Friday, October 30, 2009

Thoughts on "Dogmatic" Skepticism (Part 2)

Before I continue on, I'd like to note that these are all just my opinions as an individual. I'm just a person thinking about things and spewing my raw thoughts out on the internet for anyone to see. I haven't done any real research on this topic - this isn't meant to be a sociological study, just my own anecdotal observations. If someone wants to take any of the premises of this article and do an actual scientific study on this topic, I'd be interested to read their findings. Personally, I haven't the time nor the means. So, please, dear reader, like with any utterance of opinion, take my statements with a grain of salt. (Or a block, if necessary.)

OK, so if there ARE any "tenets" of the modern Skeptical Movement, what might they be? There are no official tenets, but it seems to me that there are two main unwritten rules:

The Big Two:

• There is No God. Or at least, there probably isn't. (Atheism or Agnosticism)

• Scientific Inquiry is the Best (perhaps only) Way to Understand the Universe.

The first is pretty self-explanatory. Skeptics tend not to buy into gods or creation mythology. Skeptics come from a place of disbelief. Where most religionists come from a place of belief. To boil the argument down to its simplest terms:

Skeptic: "I do not believe there is a god."
Believer: "You cannot prove that there isn't, so you should believe."
Skeptic: "You are the one making the unverified claim, so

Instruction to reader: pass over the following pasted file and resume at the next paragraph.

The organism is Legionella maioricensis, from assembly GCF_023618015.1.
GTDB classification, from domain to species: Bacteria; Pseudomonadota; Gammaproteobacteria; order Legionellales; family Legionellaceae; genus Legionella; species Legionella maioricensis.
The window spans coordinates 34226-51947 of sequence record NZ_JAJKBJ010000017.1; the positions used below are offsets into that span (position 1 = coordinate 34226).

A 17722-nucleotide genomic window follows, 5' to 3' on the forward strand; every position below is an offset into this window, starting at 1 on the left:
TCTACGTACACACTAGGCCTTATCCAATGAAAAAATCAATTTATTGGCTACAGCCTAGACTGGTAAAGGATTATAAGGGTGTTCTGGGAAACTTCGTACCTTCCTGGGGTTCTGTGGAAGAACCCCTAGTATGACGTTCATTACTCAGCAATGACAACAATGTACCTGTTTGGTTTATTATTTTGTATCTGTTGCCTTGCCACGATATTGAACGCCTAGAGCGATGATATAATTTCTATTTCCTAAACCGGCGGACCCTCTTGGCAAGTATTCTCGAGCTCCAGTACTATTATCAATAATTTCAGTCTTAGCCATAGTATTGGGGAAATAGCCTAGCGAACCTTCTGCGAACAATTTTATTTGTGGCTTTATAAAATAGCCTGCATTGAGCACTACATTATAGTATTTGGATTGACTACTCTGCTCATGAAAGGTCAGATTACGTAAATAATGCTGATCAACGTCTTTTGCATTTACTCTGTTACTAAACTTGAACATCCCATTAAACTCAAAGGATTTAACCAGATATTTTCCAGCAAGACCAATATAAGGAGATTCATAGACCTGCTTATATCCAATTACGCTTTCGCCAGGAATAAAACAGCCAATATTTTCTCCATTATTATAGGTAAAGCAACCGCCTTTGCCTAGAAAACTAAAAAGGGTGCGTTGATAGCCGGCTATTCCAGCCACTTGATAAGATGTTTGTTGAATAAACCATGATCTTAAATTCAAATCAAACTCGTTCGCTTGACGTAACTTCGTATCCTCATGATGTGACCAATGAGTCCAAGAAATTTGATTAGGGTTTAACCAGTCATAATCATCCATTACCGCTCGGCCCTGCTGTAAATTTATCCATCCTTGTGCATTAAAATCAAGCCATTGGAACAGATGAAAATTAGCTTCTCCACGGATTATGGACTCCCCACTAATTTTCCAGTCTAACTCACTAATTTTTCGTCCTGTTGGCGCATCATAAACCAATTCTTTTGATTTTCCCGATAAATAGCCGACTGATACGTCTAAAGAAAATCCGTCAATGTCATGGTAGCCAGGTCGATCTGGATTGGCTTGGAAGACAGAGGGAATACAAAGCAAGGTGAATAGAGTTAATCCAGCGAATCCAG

you have to provide proof."

(Then they get angry at one another, holy/unholy war is declared, and no one's mind is changed, though a lot of people are worse off for the whole interaction.)

The second one is simply a belief that the best way to understand things is to examine the process of observation and experimentation. Further, statements or hypotheses must be rigorously tested before they can be accepted. For example, it's no good to just claim, say, "People become ill because of goblin curses ... or tiny little life-forms that live in our bodies." Those statements need to be proven. (Turns out the tiny little life forms have been proven to exist. Curse-happy Goblins, on the other hand ...)

Everything else sort of follows from these Main two tenets ...

Commonly-Held Beliefs:

• There is No Immortal Soul, or Afterlife of Any Kind.

• There is No Such Thing as the "Paranormal."

• We are Not Being Visited By Extra-Terrestrials.

• Cryptozoology is Not Science

• "Alternative" Medicine is Useless and Often Dangerous

• Proponents of "Conspiracy Theories" are Wrong (maybe even crazy)

I'm sure there are more, but I'm not going to wrack my brain or do a Google search, or take any measures that might fall under the category of research. Partly because I'm lazy, and partly because this is just me thinking. (See the disclaimer above.)